Summary: A look at our how our judgment is partially dependent on how much we knew, whether we're a Christian or non-Christian.
MORE THAN HEARING: How much we’ve heard impacts how much God expects of us.
- Verse 13 brings out an interesting phrase: “because I acted in ignorance and unbelief.”
- Paul there acknowledges that part of God’s great mercy to him was prefaced on his lack of a true understanding of what Jesus was offering and who Jesus was.
- God showed mercy to Paul in part because of his ignorance.
- In this message, I want to talk about that principle of how what we know impacts what God expects of us.
FOR THE UNSAVED: How much they’ve heard of the gospel impacts the severity of their judgment.
- To have heard the gospel and understood what was being offered from God puts you in a worse judgment than the one who had a vague notion of God but never heard the specifics of the Good News.
- In John 15:22, that truth is shared.
FOR THE HYPOCRITICAL CHRISTIAN: Claiming they know God will increase the severity of their judgment.
- Not everyone who goes to church is a Christian. Not everyone who claims to love God is a Christian.
- Jesus condemned the Pharisees (who were extremely religious) as being far from God.
- Today there are so many people who claim a vague love of God. Sadly, it’s not usually reflected in any change in their lives. As Jesus said in the Sermon on the Mount, many will hear Jesus say that He doesn’t know them.
- Those claiming to know God will be judged more severely than those claiming no faith.
- In John 9:41, Jesus shares this truth.
- Reading Mark recently, a phrase in 12:40 jumped out to me: “greater condemnation.”
- There are degrees of punishment, whatever specifically that looks like in hell. These who had claimed to be God’s representatives and then failed to live out His truth will receive a greater punishment.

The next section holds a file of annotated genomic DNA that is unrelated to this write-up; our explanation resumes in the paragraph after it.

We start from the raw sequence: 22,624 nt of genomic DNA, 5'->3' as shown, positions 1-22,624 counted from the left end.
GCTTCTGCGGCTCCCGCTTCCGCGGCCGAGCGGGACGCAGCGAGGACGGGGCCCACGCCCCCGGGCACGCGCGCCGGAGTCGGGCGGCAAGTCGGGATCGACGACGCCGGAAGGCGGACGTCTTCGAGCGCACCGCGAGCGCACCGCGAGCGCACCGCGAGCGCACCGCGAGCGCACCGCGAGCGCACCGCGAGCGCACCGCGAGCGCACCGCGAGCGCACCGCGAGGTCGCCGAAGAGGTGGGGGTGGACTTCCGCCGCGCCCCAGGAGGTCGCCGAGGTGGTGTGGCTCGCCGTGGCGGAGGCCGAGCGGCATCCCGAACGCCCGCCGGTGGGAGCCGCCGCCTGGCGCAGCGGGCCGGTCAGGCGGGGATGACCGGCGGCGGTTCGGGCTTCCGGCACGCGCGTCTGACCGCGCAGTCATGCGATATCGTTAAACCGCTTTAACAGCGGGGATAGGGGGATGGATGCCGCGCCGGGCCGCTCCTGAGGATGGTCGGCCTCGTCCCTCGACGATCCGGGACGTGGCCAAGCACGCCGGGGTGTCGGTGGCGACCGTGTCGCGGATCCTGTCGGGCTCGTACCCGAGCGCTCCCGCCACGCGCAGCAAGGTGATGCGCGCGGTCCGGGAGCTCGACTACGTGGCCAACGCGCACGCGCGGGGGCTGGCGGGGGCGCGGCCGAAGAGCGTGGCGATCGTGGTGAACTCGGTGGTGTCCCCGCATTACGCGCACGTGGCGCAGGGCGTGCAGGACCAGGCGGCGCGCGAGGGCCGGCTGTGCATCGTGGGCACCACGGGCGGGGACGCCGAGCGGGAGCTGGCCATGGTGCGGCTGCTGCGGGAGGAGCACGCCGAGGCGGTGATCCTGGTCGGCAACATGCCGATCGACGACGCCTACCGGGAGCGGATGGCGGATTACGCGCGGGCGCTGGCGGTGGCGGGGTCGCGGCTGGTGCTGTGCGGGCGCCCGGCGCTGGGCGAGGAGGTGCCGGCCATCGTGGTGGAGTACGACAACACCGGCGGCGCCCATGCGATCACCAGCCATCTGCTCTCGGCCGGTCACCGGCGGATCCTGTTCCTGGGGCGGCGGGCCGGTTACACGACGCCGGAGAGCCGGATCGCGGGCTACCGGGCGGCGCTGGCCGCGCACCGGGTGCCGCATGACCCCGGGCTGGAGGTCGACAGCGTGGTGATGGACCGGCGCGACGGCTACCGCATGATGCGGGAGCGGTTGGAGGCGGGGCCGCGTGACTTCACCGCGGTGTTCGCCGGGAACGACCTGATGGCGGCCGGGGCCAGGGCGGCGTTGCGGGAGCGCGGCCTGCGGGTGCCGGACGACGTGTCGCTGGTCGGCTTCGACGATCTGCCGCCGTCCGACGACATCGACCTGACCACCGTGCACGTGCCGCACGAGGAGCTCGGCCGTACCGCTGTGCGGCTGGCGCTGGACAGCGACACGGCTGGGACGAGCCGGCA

- This makes a point that is remarkable and worthy of quiet pondering. There are those who have spent their whole adult lives in church who will not only not be in heaven, but who will receive a greater than average condemnation and punishment from God. Wow. What shock in that moment. What a turn of events.
- It should make us attentive to our motives and to the truth to make sure we don’t just have an outward image of a life of faith, but that we are truly living out a path of following Jesus. The consequence of getting that wrong is not just a slightly smaller reward – it’s a total reversal of what you think is coming.
FOR THE TRULY SAVED: The more we’ve been given, the more is expected of us.
- to whom much is given much is expected.
- Not all Christians down through history will be judged equally. God will take into consideration not only inherent things like our intelligence and our family background, but also the larger scope of the things that were given to us.
- When we’ve been given much, we need to appreciate that more will be expected of us.
- An example:
- I had the chance to go to college. I grew up in a solid two-parent household. I don’t have any major sicknesses that I’m struggling with right now.
- Compare that to the person who grew up in a dysfunctional home and struggles with a dead-end job while also enduring ongoing pain from rheumatoid arthritis.
- Does God expect more fruitfulness out of me? Yes. . . and He should. I have been given more so more should be expected of me.
- This is a statement that could be easily misunderstood, but in this limited sense is true: this “more-is-expected” truth reveals a way that God judges on a scale.
- What I mean by that is that in considering rewards that we’ll receive, He factors in what was entrusted to us and how much we were given.
- There may be a poor widow who is extraordinarily faithful, loving, and fruitful with the small amount that she was entrusted who will be rewarded more greatly at Final Judgment than the gifted pastor who is faithful and sees 1,500 saved in the course of his forty-year ministry. If she was more faithful with the little she had, she should be rewarded more.
- This is one reason we should not judge. We can’t fully see how much each has been given to work with. There are many hidden scars and a lot of hidden abilities and resources.
- Scars: we don’t know what debilitating hurts people are carrying with them that make it harder for them to live fruitfully for God. (Examples: depression; sexual abuse.)